Jon:

OK, now you've gone off the deep end; comparing our government to that of Adolph Hitler's government is beyond absurd. Who is the first country - the FIRST, Ms. Sullivan - that is there *on the ground,* willing to help and contribute, when some other nation is getting the bejesus kicked out of them? That'd be us, ma'am - the United States. Hitler didn't do that, remember? He conquored nations; he didn't coddle and help them. Please.

Mary Beth:

Note especially that the US Space Command's objective is to protect US "interests" -- especially our "economic" interests. They're talking about offense -- not defense, my friend. The US plans to decide who controls the oil, the land, the markets.

Jon:

No, ma'am, they are not. Our economic interests and national security are continually being threatened; simply by the nature of having our interests threatened FIRST ought to tell you that we'd then be on the *defense,* right? Not the "offense." Now, if we know about a threat beforehand and must take offensive action to thwart it before it harms us, would you not support that? Also, consider the most recent years of "offensive" action by the U.S. - how many times have we taken care to ensure that only military (not civilian) targets are hit/destroyed? It doesn't always work out that way, but simply by making the effort, how can you insist that we're not at least as compassionate as we can be in protecting our own interests?

What about the Palestinians - do they seem to much care who they blow up/shoot/maim? Get my drift? There is a definite difference between behavior, ma'am.

Mary Beth:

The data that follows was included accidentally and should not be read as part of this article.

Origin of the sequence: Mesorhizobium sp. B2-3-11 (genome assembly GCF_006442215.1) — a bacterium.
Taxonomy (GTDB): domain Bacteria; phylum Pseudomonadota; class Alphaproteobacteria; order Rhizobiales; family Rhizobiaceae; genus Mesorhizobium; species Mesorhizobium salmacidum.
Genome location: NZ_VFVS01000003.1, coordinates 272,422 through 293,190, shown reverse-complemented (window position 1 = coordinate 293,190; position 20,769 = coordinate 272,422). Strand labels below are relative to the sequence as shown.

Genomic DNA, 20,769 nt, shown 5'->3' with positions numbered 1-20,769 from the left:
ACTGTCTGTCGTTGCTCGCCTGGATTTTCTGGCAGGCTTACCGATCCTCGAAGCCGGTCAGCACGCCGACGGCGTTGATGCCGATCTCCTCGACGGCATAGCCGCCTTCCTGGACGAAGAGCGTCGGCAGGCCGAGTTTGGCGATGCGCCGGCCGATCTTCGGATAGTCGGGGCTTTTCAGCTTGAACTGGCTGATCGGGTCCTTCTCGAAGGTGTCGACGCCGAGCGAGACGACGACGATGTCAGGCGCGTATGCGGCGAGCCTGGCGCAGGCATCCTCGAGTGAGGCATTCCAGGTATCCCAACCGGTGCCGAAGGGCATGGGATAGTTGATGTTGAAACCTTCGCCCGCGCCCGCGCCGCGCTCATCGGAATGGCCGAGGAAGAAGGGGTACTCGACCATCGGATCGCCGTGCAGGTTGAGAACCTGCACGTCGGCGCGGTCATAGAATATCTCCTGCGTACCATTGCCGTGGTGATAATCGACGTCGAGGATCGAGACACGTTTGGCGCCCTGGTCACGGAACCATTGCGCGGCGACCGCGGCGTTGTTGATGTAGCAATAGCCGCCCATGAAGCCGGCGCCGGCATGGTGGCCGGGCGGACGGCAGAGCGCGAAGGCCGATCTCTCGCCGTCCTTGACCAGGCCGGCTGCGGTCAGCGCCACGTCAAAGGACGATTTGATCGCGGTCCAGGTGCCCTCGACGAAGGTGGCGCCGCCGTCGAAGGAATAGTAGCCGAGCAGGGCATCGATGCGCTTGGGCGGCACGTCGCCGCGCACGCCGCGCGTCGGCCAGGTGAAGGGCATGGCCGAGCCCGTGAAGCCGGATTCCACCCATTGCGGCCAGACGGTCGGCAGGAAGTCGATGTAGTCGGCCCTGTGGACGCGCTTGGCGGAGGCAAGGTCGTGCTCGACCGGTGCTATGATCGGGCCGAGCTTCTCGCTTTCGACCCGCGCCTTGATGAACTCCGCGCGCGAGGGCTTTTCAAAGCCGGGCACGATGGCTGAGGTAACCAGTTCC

It is naive to insist that the US military is worried about an attack on our soil from any other nation -- (except by a terrorist and his suitcase bomb.)

Jon:

No, it is naive beyond imagination to believe that we're not being targeted for same. And, it would be irresponsible for our leaders NOT to worry about this because every day this reality gets closer (World Trade Center; Olympics bombings; Oklahoma City; USS Cole; U.S. embassies in Africa - any of these ring a bell?).

Mary Beth:

You want a national defense policy? Get rid of the fears. You want to get rid of the fears?? Build a nice, long, round wooden table. Sit at it with your "enemies" and build the relationships that puts at the center the needs of the citizens of this world. It's usually the LAST step in war and conflict, anyway. Why wait?

Jon:

Ms. Sullivan, again I say, your compassion is commendable but your grasp of reality isn't. You act like the United States is the villain here, and I resent that - you act as though our leaders would rather fight than talk, just because they're concerned about threats to this country and want to build systems to protect it. That's just absurd; have we not spent time trying to "talk" to our enemies? If we shot first and asked questions later,

1) there would NOT have been a "Cold War," just a hot one with lots of casualties;

2) China would already be dust;

3) North Korea would already be dust;

4) Iran would already be dust....and so on...

Mary Beth:

It's long past the time to change the ways of wars.

Jon:

Unfortunately, sometimes they simply cannot be avoided. Many times they can - witness the haphazardness of military use during the Clinton years - most without merit and none as a result of actually protecting vital U.S. interests.

Mary Beth:

And, the ways of reporting. You're obviously not an objective reporter. You're a military advocate. Your byline should indicate so.

Jon:

It's dangerous to assume things about people, Ms. Sullivan, so you shouldn't do it. If anything, I'm an advocate of realism; you ought to try it sometime. You won't like what you see, but then again you won't live your life in this bubble and not so much will catch you off guard.

Thx for writing. - Jon



Home Page